Friday, June 1, 2012

Junior High Stinks

I remember junior high school.  It was a very difficult time for me, awkward and painful in many ways.  Now our son is going through junior high school, and it's just as awkward and painful for him.  So much to aspire to, so much to learn, so much to  figure out, so many, many ways to fall short socially.  Safety Guy is in the throes of early teen angst and anxiety, and it's been a long haul through 7th grade.  Just two weeks to go, and Safety Guy is fraying at the edges, and trying not to fall apart.

Junior high sucks.  Who's popular, who's a freak, who's a geek, who's cool, who's who is a never-ending social obstacle course.  For a young man with Aspergers it's a daily minefield.  Some days there are no explosions.  Some days nothing goes right and he gets hurt.  Most days are a mixed bag.  No wonder he sometimes loses his temper and wants to vent or lash out when he gets home.  No wonder he sometimes shoots off his mouth at school or acts out and gets the consequences.

I'm honored and humbled that Safety Guy will talk with me about his emotional life.  I know he can't see it, but he's come so very far over the past few years.  He's too close to the situation - I was at that age too.  We all were.  In the middle of the trees you can't see the forest.  There's no perspective.  I feel like I spend a lot of time trying to help him see the bigger picture.  Frankly, I'm amazed at how well he can verbalize his emotions and talk about what's bothering him.  For a young man with AS, that's pretty unusual, I gather.

Safety Guy's favorite time to talk is in the evening, after his sister is in bed.  He'll come downstairs and we'll talk.  Some nights it's just a running monologue about his current obsession, sometimes it's about a current event that's caught his interest, and often the talk winds around to school and relationships.  Lately I've fielded questions ranging from, "What car do you think I'll have for my first car?" to "What do girls like in a guy?"  (My answer to that was, "They like a guy who's clean and kind, smart and funny, nice and interesting."  Can you tell that hygiene is an ongoing issue with my typical-in-this-respect young teen boy?)  Tonight eventually blew up when he asked me, "Why am I such a FREAK?!"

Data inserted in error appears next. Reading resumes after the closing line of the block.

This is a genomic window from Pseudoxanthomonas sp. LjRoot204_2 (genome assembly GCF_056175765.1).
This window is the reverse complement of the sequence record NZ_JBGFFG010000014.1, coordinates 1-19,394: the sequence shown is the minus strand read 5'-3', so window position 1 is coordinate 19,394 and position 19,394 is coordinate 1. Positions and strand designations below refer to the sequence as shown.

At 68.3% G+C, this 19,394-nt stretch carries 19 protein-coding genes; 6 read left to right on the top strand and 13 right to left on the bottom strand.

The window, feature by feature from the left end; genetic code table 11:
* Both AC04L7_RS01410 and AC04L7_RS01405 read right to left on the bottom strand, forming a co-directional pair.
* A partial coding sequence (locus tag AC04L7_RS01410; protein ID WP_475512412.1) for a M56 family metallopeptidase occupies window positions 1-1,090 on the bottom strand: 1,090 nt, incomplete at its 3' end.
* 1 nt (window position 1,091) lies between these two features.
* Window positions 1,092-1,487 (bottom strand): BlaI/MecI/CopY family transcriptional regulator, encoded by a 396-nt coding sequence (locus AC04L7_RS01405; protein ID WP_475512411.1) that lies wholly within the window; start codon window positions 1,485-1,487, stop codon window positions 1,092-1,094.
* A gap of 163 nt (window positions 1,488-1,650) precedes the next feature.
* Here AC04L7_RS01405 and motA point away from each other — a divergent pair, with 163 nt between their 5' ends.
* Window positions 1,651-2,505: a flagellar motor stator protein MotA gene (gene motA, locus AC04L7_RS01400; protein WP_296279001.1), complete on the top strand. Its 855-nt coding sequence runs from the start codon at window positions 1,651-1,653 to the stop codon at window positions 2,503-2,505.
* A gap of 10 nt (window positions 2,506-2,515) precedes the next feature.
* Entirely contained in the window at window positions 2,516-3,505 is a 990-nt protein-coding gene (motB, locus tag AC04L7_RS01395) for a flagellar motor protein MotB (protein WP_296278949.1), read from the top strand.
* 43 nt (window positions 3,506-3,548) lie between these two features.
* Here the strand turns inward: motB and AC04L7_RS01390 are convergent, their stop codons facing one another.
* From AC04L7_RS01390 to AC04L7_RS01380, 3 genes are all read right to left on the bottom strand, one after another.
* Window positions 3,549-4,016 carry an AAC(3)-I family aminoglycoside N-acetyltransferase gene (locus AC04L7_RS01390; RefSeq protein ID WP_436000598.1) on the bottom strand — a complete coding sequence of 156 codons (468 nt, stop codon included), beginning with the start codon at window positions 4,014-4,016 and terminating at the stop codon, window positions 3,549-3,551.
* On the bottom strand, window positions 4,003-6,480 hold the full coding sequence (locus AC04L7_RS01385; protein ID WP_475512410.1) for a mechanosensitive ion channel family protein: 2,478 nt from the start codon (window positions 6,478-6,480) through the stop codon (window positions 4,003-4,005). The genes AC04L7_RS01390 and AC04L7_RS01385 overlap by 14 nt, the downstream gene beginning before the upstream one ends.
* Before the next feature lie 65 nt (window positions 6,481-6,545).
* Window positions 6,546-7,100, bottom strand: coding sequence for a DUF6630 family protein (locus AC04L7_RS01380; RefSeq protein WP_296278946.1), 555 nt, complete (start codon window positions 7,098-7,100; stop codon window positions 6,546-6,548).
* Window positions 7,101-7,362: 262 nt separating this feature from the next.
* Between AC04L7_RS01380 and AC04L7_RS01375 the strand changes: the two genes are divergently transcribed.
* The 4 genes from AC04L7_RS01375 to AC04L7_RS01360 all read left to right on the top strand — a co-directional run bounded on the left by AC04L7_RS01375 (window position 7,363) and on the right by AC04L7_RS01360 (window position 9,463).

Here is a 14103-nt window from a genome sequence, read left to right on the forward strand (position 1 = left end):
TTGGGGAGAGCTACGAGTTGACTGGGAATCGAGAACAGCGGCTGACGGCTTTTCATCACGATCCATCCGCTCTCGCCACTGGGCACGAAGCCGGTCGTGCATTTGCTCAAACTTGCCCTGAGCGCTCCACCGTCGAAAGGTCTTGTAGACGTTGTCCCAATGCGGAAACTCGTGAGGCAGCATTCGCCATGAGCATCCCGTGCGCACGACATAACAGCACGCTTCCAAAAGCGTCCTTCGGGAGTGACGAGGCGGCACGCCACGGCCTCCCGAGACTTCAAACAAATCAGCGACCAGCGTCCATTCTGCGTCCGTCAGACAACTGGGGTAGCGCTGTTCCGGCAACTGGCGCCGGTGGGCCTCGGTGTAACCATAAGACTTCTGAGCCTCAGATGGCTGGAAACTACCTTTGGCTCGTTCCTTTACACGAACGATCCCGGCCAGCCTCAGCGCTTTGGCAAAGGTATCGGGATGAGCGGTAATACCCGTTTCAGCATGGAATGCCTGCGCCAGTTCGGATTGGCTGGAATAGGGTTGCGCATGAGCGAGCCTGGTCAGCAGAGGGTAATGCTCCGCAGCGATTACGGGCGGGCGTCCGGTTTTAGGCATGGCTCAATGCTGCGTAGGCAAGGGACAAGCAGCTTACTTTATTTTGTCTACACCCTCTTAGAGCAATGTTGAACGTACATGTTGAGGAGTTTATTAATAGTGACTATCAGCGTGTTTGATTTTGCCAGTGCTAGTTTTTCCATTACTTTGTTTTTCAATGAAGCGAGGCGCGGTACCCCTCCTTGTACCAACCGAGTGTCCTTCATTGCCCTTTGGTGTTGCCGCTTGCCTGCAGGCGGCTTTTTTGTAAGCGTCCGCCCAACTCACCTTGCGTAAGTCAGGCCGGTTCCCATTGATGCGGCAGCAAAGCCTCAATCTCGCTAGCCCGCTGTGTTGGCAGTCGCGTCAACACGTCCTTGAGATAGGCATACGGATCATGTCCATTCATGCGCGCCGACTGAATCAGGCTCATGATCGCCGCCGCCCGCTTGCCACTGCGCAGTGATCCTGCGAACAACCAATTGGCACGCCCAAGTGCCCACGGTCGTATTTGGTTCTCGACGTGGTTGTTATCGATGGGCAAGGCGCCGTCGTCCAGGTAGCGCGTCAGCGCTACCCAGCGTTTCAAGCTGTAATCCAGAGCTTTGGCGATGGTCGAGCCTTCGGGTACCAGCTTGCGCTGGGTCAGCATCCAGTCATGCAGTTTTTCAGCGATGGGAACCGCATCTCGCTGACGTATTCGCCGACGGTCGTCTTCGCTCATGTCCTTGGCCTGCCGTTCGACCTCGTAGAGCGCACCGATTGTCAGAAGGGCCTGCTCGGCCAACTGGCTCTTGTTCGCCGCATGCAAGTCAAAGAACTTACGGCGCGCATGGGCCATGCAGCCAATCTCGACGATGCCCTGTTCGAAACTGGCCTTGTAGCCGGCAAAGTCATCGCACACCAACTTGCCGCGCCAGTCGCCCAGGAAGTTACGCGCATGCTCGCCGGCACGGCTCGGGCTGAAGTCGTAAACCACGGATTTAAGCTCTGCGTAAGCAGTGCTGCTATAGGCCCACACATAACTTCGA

Oh boy.

What do you say to that?  I did my best.  I told him that he's NOT a freak - he's just another young man trying to find his place in school, and make choices for his future.  Seventh grade isn't the whole world - it's just a time and place that will not be repeated.  He won't be with these same people forever.  He will be able to choose who to associate with much more as he gets older.  Everyone at this age feels awkward and strange, and very few really are secure in themselves and feel okay all the time.  Sure, he's different with his AS.  But everyone is different, and those who put him down are just as insecure as he is, just as weirded out by their changing bodies, just as frustrated by being stuck with everyone else with few options to get away from the people who bother them.

We talked more.  I encouraged him, and tried to help him see that his future is hopeful and that life will get better as he continues to do his best and make good choices.  He seemed to be on an even keel when he finally went to bed.

Now I'm exhausted.

Just two more weeks in 7th grade, and I'm praying he doesn't have a big meltdown at school before the last day.  Grades are important, but I'm more concerned about his emotional well-being at the moment.  He isn't depressed, but I can see the spectre of that issue on the horizon, and we'll keep a close eye on him as he goes through these teen years.  And pray.  A lot.

1 comment:

  1. We are all freaks, really. We all have our likes and dislikes, our quirks and intolerances, our fears and obsessions...there is no cookie cutter mold that says 'normal'. Just keep swimming...two weeks will (I pray) go by quickly!!